Muslim Brotherhood symbol
A U.S. front organization for the Egyptian Muslim Brotherhood has lobbied the State Department in recent years to pressure Egyptian President Hosni Mubarak to open national elections to the banned Muslim Brotherhood, a book reveals.
The radical Muslim Brotherhood has organized rioters demanding the ouster of Mubarak, a U.S. ally. Its leaders are in talks with opposition leader Mohammed ElBaradei to form a unity government to replace Mubarak’s regime, which has honored the 1979 Egyptian-Israeli peace deal. The Brotherhood vows to end the treaty.
The Washington-based Council for American-Islamic Relations, which describes itself as a domestic “civil-rights advocacy organization,” took the unusual move of interfering in Egyptian politics after Mubarak made it harder for the Brotherhood to seize power.
In a 2007 letter to then-Secretary of State Condoleezza Rice, CAIR blasted the relatively secular Mubarak government for instituting measures separating mosque and state, according to the bestseller “Muslim Mafia: Inside the Secret Underworld That’s Conspiring to Islamize America,” which exposes the Muslim Brotherhood and its front groups in America.
That same year, coincidentally, the Justice Department named CAIR a front group for Hamas and its parent the Muslim Brotherhood.
“From its founding by Muslim Brotherhood leaders, CAIR conspired with other affiliates of the Muslim Brotherhood to support terrorists,” wrote assistant U.S. attorney Gordon Kromberg in a 2007 federal court filing.
Mubarak outlawed the Muslim Brotherhood because it assassinated his predecessor Anwar Sadat and plotted to kill him, as well. Egyptian authorities have kept the Brotherhood, which advocates violent jihad and funds Hamas and al-Qaida terrorism, on a tight leash.
CAIR was upset that Mubarak was further suppressing the Brotherhood, which is based in Cairo, and took the extraordinary step of lodging a formal protest with the secretary of state. The Mubarak government at the time had amended Egypt’s constitution to ban religious-based parties.
Egypt’s constitutional amendments further restrict the outlawed Brotherhood movement, which has been trying to turn Egypt away from secularism and toward an Islamic government based on strict Islamic law, or Shariah – something CAIR’s own leaders say they’d like to see happen in this country.
“I wouldn’t want to create the impression that I wouldn’t like the government of the United States to be Islamic sometime in the future,” CAIR Communications Director Ibrahim Hooper let it slip out to a Minneapolis Star-Tribune reporter in 1993, before CAIR was formed. Hooper spent a number of years working in Cairo.
CAIR’s founding chairman Omar Ahmad wants Islamic law to replace the Constitution. “Islam isn’t in America to be equal to any other faith, but to become dominant,” he told a Muslim audience in Fremont, Calif., in 1998. “The Quran should be the highest authority in America.”
The Justice Department in 2008 named Ahmad an unindicted co-conspirator in a Brotherhood scheme to raise millions of dollars for Hamas suicide bombers and their families. The department also listed Ahmad as a leader of the U.S. branch of the Muslim Brotherhood. CAIR also was blacklisted, prompting the FBI to cut off ties to the group.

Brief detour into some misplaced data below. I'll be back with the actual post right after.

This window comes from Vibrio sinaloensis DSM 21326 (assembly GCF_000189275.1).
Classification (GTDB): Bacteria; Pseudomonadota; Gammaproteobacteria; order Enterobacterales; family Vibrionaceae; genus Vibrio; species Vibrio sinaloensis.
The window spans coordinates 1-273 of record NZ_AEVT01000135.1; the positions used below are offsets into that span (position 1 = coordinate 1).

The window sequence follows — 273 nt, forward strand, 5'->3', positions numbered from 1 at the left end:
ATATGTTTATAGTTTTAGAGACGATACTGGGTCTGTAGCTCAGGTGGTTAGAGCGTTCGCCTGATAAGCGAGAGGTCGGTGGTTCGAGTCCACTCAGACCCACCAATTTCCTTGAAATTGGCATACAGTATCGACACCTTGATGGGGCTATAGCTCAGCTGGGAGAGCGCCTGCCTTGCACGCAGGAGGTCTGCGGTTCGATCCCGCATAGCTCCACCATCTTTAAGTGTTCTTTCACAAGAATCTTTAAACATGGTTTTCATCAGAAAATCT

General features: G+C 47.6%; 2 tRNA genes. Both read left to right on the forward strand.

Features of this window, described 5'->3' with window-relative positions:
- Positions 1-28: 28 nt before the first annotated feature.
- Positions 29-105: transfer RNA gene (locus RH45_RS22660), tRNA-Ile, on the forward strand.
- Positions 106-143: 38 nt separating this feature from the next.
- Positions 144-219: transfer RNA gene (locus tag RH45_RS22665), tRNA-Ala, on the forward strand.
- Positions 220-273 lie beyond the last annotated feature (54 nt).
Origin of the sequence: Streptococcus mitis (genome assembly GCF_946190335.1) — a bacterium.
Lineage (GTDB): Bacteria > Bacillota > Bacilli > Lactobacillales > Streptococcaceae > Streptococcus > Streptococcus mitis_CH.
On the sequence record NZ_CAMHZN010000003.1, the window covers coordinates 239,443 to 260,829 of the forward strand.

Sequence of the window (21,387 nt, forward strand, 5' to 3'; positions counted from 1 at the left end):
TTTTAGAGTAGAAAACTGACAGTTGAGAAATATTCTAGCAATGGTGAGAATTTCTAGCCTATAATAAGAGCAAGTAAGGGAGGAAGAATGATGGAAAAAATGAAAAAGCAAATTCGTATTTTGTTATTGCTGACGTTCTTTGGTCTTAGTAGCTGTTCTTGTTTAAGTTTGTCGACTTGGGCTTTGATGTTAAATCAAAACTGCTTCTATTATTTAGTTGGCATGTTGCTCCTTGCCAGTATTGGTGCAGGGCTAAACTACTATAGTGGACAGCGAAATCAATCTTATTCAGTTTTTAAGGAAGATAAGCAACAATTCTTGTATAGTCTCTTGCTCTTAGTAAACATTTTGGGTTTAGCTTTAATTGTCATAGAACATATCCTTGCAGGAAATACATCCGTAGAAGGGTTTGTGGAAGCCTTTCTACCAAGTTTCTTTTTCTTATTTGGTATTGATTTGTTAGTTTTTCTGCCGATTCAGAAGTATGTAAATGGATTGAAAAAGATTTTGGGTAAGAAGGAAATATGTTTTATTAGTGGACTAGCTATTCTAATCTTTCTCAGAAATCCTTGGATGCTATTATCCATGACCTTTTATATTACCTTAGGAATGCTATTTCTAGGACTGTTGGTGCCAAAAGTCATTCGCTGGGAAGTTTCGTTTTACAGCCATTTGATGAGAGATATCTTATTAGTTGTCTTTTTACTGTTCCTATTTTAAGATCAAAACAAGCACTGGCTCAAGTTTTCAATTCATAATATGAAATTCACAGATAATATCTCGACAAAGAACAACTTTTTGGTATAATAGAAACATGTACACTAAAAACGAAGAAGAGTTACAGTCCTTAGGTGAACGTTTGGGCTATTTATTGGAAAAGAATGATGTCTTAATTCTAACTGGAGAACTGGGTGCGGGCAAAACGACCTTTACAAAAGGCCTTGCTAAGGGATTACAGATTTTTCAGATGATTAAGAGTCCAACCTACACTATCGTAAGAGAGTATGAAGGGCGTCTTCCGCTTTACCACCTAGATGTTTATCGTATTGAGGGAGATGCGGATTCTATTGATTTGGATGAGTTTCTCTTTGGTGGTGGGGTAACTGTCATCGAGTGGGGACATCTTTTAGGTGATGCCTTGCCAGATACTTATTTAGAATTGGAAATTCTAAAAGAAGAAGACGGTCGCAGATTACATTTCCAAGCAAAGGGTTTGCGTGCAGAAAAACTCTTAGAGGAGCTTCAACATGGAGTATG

The Muslim Brotherhood credo is: “Allah is our goal; the Prophet is our guide; the Quran is our constitution; Jihad is our way; and death for the glory of Allah is our greatest ambition.”
The Egypt-based Brotherhood proposes an Islamic theocracy overseen by a mullah council.
In 2007, it drafted a party platform under the banner “Islam is the solution.” The Brotherhood called for establishing an undemocratically selected board of religious scholars with the power to veto any legislation passed by the Egyptian parliament and approved by the president that’s not compatible with Islamic law. It also called for banning women and Christians from high office.
When Mubarak’s anti-theocracy amendments were passed by a majority of Egyptian voters, CAIR’s chairman at the time, Parvez Ahmed, fired off a complaint to the State Department charging the referendum was rigged and “would essentially lock out any meaningful political opposition” – that is, the Muslim Brotherhood – to challenge the more secular Mubarak regime. In his critical letter to Rice, Ahmed chided the U.S. for its “tepid” response to what he characterized as the Egyptian government’s “backsliding on promised democratic reforms.”
“CAIR is a domestic-based nonprofit organization, not a registered foreign agent,” said terrorism analyst Paul Sperry, co-author of “Muslim Mafia.” “For its chairman to go out of his way to write the secretary of state about a foreign election speaks volumes about CAIR’s vested interest in the radical Brotherhood.”
The Egyptian Embassy in Washington learned of the complaint and rebuked CAIR for its “interference,” reminding it that democracies are supposed to separate religion and state.
“I find this interference rather hypocritical,” Egyptian Ambassador Nabil Fahmy told Ahmed in a letter obtained by the authors of “Muslim Mafia,” “since I assume you are aware of the notion of separation of church and state as enshrined in the First Amendment to the U.S. Constitution which governs your own country.”
He closed by advising CAIR to “to focus on its core mission” in America, and butt out of foreign affairs.
“It’s a sad commentary when an Arab nation has to lecture an American ‘civil-rights group’ about Western jurisprudence and liberties,” Sperry said.
CAIR refused comment.